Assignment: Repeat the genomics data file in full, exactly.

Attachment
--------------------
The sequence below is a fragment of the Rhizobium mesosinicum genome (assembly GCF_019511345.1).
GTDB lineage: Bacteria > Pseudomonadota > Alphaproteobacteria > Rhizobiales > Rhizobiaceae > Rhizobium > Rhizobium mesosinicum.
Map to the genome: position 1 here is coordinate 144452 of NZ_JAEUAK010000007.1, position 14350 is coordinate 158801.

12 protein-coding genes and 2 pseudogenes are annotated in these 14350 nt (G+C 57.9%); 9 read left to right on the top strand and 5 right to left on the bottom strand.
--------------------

The sequence below is a fragment of the Rhizobium mesosinicum genome (assembly GCF_019511345.1).
GTDB lineage: Bacteria > Pseudomonadota > Alphaproteobacteria > Rhizobiales > Rhizobiaceae > Rhizobium > Rhizobium mesosinicum.
Map to the genome: position 1 here is coordinate 144452 of NZ_JAEUAK010000007.1, position 14350 is coordinate 158801.

12 protein-coding genes and 2 pseudogenes are annotated in these 14350 nt (G+C 57.9%); 9 read left to right on the top strand and 5 right to left on the bottom strand.